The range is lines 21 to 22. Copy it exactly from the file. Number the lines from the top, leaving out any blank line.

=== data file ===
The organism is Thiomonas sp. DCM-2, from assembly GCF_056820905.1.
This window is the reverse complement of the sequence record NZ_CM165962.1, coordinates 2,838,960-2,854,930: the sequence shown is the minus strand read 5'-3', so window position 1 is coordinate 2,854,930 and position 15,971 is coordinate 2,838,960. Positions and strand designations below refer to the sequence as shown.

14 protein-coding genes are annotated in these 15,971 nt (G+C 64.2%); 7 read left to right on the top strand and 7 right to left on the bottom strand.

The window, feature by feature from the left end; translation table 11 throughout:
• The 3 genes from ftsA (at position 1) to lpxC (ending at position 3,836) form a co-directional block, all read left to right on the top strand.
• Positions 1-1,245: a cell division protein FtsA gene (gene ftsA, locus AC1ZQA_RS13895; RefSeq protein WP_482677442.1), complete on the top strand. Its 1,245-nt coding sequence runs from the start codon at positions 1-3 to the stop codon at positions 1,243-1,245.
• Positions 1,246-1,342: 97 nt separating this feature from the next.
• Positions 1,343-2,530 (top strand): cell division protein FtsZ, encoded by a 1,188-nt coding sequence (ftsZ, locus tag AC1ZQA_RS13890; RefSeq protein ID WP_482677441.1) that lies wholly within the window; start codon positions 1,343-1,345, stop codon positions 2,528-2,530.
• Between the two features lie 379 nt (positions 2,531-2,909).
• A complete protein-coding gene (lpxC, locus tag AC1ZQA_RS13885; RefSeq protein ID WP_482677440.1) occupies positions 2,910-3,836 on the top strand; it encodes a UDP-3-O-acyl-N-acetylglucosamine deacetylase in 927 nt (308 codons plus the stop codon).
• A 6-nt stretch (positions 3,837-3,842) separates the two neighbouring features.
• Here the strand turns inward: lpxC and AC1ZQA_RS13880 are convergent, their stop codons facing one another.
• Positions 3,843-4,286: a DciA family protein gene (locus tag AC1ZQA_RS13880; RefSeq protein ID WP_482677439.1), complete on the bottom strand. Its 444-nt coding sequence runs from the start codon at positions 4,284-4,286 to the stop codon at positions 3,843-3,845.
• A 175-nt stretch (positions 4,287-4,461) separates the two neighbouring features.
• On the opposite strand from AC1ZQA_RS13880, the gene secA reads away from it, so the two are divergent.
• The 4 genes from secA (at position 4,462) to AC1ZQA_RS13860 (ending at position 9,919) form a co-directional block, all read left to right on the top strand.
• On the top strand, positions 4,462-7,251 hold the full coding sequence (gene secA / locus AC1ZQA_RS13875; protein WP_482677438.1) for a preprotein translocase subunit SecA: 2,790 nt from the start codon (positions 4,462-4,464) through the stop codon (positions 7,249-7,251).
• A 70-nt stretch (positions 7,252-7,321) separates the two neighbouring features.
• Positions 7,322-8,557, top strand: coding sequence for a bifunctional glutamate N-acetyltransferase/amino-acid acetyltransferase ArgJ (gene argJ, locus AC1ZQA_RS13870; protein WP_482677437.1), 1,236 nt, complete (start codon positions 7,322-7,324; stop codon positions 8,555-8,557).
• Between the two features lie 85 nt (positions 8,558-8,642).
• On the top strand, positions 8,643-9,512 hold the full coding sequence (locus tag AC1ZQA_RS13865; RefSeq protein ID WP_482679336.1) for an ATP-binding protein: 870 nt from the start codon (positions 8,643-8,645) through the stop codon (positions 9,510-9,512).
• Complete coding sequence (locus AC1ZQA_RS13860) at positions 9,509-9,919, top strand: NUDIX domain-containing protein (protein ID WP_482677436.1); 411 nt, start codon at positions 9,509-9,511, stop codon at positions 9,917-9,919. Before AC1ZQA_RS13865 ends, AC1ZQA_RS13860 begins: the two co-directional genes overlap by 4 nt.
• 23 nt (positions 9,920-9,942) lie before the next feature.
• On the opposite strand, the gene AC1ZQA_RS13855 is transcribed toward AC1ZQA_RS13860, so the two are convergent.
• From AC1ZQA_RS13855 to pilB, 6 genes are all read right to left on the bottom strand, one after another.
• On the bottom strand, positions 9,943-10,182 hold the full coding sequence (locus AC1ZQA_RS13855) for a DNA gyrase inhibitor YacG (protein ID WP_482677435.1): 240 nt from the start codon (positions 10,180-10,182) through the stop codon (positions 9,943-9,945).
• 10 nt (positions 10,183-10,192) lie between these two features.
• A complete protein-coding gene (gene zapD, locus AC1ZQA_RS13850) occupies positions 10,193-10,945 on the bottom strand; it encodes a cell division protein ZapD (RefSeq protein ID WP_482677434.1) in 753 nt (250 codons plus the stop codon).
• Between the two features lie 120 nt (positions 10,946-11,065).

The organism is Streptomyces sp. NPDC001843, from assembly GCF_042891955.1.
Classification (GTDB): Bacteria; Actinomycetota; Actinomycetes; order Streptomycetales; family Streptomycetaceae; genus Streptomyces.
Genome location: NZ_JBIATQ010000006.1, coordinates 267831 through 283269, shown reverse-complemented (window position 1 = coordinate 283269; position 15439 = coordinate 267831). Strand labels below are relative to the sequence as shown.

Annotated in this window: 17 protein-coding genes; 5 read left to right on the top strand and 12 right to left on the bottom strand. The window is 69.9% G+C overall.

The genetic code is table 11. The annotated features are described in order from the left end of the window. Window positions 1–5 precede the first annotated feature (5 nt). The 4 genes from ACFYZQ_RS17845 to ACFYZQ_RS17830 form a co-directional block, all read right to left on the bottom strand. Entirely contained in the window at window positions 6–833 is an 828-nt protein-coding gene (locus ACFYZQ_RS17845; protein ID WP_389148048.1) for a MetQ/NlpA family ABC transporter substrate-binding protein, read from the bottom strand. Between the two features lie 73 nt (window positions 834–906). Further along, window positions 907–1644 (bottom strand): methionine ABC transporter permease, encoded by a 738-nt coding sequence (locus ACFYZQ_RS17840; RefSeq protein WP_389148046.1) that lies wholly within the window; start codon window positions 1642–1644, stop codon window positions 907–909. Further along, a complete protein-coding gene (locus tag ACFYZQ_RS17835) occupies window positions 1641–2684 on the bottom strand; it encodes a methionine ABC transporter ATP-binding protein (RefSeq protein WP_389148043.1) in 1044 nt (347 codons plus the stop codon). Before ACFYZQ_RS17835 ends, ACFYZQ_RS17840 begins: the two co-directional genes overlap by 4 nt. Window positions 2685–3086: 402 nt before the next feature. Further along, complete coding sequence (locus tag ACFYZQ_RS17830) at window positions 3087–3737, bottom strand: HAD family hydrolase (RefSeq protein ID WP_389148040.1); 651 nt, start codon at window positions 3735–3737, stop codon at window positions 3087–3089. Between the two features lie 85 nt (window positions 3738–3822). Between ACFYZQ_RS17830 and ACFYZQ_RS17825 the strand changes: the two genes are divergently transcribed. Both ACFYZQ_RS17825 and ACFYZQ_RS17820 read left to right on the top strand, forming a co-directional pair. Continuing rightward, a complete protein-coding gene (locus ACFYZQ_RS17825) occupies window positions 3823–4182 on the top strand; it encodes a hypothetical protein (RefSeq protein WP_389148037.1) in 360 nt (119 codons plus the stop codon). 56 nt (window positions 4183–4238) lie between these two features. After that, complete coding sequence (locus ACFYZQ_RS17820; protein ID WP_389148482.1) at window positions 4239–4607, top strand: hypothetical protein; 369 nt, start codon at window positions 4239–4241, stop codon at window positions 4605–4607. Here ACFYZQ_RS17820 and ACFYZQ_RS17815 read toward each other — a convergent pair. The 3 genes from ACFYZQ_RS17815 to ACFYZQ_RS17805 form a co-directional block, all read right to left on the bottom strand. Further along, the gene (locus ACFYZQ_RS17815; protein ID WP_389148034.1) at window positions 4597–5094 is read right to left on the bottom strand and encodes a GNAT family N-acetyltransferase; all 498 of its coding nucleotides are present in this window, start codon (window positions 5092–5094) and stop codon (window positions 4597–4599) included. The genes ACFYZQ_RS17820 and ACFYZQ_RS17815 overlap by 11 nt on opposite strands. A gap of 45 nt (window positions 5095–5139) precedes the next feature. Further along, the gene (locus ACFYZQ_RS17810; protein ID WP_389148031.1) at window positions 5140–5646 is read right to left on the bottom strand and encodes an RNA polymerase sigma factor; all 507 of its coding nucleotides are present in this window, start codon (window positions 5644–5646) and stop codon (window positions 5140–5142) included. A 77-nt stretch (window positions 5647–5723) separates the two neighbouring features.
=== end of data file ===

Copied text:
• On the top strand, positions 8,643-9,512 hold the full coding sequence (locus tag AC1ZQA_RS13865; RefSeq protein ID WP_482679336.1) for an ATP-binding protein: 870 nt from the start codon (positions 8,643-8,645) through the stop codon (positions 9,510-9,512).
• Complete coding sequence (locus AC1ZQA_RS13860) at positions 9,509-9,919, top strand: NUDIX domain-containing protein (protein ID WP_482677436.1); 411 nt, start codon at positions 9,509-9,511, stop codon at positions 9,917-9,919. Before AC1ZQA_RS13865 ends, AC1ZQA_RS13860 begins: the two co-directional genes overlap by 4 nt.